Second because these are wage deductions, saying taxpayer money is supporting unions is like saying taxpayer money is supporting various religious organizations through employee charitable giving. In other words every dollar given to churches by state employees is taxpayer supported. Ridiculous! Oh, you say “but those are not payroll deducted”. No, but contributions through the SECA campaign are payroll deducted, and some of them do go to religious organizations. So are those taxpayer funded or paid by employees from their earnings?

    Another major issue the article did not explore is how many state employees like myself voluntarily pay full dues rather than fair share? Fair share is another issue. Bottom line: once I earn income from the state it becomes my money. How I spend it is my own choice. Deductions and contributions from my paycheck are my own. They are no longer taxpayer dollars.

  43. - KurtInSpringfield - Wednesday, Sep 5, 12 @ 8:33 am:


    The unions, through the We Are One coalition, have offered a workable, realistic, constitutional solution for the Pension issue. Here it is:
    The coalition’s alternative framework includes the following:

    •A guarantee that the state will pay its portion as required. That hasn’t happened for decades, as legislatures have diverted money to other programs.
    •A true look at revenue by closing loopholes for big corporations that hurt taxpayers of Illinois. Closing loopholes such as those giving special treatment to the offshore profits of oil companies and foreign dividends of large corporations could generate nearly $900 million a year. This annual amount could be dedicated to the retirement systems and yield more than $80 billion by 2045.
    •With a guarantee that the state would pay its portion, current employees who are reliant on the pension systems for their retirement security would help address the crisis by paying a little more, even though they have contributed their portion over the years.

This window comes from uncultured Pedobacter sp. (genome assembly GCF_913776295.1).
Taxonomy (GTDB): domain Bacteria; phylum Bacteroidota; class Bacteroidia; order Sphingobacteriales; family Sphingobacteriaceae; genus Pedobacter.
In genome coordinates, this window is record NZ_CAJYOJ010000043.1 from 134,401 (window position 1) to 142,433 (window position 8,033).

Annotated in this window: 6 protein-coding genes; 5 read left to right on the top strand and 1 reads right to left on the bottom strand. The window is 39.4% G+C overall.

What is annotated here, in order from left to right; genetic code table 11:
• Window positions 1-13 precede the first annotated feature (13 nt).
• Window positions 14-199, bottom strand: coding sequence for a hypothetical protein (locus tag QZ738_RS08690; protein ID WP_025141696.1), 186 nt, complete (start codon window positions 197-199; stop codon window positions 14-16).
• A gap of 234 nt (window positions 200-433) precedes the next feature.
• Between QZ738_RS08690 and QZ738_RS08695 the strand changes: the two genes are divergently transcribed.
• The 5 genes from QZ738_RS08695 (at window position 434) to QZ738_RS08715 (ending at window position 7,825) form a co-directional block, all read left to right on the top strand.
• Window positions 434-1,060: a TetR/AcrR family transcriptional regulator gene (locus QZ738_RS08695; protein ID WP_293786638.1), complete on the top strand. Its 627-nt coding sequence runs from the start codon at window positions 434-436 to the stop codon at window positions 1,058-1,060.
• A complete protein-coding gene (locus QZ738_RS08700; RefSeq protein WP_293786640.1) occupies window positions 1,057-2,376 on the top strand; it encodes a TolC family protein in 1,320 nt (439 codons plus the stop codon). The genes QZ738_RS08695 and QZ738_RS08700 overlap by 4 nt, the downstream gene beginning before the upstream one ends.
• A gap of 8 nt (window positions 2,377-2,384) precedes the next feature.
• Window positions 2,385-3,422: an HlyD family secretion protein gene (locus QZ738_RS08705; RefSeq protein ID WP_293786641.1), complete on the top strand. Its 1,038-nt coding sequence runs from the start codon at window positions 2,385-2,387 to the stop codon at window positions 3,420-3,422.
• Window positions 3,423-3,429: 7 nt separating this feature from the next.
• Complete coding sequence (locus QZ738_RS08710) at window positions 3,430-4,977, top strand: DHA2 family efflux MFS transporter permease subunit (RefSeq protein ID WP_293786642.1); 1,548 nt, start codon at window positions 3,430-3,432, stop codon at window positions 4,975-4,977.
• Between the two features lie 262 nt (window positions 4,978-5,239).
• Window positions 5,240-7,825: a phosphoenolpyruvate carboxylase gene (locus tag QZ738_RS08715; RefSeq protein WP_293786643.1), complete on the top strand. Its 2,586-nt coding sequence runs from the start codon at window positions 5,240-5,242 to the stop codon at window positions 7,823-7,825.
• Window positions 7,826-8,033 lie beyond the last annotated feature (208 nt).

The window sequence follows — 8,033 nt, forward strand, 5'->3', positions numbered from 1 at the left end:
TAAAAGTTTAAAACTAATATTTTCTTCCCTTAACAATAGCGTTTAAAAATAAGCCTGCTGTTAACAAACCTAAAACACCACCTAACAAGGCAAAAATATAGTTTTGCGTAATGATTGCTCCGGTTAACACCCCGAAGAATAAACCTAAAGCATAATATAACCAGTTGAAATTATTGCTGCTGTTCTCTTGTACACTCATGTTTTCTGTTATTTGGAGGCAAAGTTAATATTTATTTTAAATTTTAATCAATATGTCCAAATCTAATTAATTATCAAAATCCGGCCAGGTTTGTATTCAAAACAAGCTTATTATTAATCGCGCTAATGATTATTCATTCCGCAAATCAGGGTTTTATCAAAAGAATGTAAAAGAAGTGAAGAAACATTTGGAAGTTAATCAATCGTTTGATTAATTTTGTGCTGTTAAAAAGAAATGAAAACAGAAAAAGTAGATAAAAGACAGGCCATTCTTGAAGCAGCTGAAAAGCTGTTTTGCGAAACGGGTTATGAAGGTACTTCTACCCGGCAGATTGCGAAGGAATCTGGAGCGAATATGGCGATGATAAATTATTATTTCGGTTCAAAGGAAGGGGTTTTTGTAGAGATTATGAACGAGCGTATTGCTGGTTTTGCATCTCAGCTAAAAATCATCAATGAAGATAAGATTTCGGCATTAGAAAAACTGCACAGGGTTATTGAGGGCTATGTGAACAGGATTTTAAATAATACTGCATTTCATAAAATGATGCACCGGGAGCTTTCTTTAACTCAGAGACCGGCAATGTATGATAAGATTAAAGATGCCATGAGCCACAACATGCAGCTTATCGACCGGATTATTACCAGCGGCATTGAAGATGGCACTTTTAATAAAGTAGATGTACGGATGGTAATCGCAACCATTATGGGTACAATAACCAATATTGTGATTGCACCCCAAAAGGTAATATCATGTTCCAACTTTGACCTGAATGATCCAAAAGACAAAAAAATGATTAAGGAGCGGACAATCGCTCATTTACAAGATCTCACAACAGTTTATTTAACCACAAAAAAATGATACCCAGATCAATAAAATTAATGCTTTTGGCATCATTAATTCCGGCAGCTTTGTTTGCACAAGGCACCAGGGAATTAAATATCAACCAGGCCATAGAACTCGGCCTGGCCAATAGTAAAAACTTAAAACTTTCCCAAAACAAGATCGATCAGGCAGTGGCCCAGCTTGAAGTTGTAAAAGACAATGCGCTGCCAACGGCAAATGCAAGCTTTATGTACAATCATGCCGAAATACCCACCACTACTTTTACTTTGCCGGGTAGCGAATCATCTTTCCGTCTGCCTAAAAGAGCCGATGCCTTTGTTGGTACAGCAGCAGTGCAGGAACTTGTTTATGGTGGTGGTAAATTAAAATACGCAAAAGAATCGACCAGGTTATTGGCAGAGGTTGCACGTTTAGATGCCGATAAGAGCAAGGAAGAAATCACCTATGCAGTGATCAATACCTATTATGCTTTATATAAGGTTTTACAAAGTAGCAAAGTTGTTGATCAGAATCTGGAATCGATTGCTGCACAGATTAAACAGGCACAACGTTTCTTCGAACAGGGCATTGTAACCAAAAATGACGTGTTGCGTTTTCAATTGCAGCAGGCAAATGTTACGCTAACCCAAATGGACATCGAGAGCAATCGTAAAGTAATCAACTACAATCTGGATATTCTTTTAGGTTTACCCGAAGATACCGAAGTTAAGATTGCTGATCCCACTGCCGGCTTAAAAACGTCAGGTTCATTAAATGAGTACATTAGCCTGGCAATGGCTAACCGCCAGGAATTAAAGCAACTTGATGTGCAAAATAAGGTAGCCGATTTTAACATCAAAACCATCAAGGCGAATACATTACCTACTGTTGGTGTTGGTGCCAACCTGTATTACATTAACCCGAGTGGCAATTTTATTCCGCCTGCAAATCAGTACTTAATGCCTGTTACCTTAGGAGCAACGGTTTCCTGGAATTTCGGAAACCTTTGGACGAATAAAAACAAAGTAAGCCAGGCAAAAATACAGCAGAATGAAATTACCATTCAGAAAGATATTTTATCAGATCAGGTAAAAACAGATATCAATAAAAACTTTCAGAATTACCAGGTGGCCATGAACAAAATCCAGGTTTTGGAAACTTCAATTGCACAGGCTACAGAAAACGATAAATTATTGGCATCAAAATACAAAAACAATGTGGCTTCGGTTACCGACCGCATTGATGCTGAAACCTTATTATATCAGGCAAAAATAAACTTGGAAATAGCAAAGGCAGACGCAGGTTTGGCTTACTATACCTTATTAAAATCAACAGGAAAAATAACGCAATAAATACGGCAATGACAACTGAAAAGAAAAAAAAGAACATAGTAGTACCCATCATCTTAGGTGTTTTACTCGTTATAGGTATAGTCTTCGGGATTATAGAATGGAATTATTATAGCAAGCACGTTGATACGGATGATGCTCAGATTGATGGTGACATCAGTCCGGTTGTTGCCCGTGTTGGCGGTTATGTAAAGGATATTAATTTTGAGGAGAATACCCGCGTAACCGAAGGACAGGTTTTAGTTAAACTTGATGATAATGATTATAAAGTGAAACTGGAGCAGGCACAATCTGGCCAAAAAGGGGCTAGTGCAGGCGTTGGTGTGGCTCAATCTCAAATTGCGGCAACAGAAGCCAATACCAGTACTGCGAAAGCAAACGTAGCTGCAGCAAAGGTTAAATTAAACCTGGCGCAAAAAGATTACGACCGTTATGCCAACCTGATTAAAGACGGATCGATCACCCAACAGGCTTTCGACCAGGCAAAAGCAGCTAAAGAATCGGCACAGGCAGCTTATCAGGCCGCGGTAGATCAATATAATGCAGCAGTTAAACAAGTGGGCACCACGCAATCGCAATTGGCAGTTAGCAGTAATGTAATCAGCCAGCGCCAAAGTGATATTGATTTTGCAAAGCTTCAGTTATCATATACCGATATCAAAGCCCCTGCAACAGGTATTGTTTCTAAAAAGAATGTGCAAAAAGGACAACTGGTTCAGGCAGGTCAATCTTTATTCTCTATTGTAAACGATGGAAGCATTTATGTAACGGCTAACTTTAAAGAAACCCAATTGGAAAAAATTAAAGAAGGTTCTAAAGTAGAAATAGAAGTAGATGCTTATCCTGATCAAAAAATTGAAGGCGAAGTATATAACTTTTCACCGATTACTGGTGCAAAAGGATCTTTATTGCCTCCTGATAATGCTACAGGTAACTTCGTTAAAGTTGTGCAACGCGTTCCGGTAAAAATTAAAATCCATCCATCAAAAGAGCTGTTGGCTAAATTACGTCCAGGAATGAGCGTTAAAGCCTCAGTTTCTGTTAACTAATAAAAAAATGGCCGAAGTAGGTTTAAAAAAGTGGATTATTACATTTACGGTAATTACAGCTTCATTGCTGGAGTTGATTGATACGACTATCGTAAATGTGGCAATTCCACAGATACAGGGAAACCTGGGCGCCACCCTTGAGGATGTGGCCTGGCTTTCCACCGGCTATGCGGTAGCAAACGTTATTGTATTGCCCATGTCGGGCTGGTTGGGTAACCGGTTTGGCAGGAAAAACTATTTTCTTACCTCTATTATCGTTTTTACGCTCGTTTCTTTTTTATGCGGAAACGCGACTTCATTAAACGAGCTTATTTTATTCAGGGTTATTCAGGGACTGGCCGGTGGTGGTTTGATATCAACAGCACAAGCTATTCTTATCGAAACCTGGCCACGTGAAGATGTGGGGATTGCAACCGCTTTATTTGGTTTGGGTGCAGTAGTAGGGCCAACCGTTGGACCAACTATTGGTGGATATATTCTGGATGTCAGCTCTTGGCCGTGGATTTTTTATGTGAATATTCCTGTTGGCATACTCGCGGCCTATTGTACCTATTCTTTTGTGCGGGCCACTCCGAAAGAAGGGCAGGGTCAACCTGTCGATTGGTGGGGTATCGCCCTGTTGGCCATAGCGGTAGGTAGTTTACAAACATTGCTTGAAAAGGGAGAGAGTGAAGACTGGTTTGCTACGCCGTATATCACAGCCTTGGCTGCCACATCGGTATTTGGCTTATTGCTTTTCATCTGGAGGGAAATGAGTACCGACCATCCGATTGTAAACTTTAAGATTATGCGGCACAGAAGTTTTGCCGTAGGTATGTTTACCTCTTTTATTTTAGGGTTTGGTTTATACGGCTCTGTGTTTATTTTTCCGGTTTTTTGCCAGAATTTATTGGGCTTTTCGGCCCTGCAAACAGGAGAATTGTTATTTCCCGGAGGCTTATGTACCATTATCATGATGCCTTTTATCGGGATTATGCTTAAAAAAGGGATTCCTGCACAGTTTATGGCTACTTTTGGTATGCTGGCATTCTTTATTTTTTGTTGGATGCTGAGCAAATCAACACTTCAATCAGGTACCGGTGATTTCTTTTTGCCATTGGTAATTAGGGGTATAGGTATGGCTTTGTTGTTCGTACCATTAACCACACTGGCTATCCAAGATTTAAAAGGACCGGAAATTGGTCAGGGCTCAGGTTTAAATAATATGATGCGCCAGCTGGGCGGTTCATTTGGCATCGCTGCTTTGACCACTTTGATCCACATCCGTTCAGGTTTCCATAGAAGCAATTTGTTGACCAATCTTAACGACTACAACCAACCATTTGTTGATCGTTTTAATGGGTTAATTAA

•Current retirees would not be impacted in any way by changes to the pension regimen.

    It was immediately rejected by our States’ leaders. When Quinn formed his working group in the spring, the unions were left out. When they meet to discuss pension reforms, the unions are left out. When the unions make a proposal it is immediately rejected. Why? Our leaders, especially Quinn seem to shun union involvement in pension reform when they should be encouraging them to be involved as stakeholders in the outcome.

  44. - Shemp - Wednesday, Sep 5, 12 @ 9:02 am:

    A plan that is merely a “guarantee” to make the necessary payments isn’t a workable plan unless someone figures out what to pay it with. I’d like to see where the $900m figure is coming from (what the unintended consequences may be) and what pays for the increasing liabilities beyond the current $80b+. Other articles cite savings more like $500m per year. Then there is the problem that the State will have to continue to wrestle with other deficits as costs grow and part of any savings will face competing interests from Mediaid payments, labor contracts, construction inflation, etc.

    And again, the $80billion is under-reporting the shortfall because it is based on an unrealistic rate of return.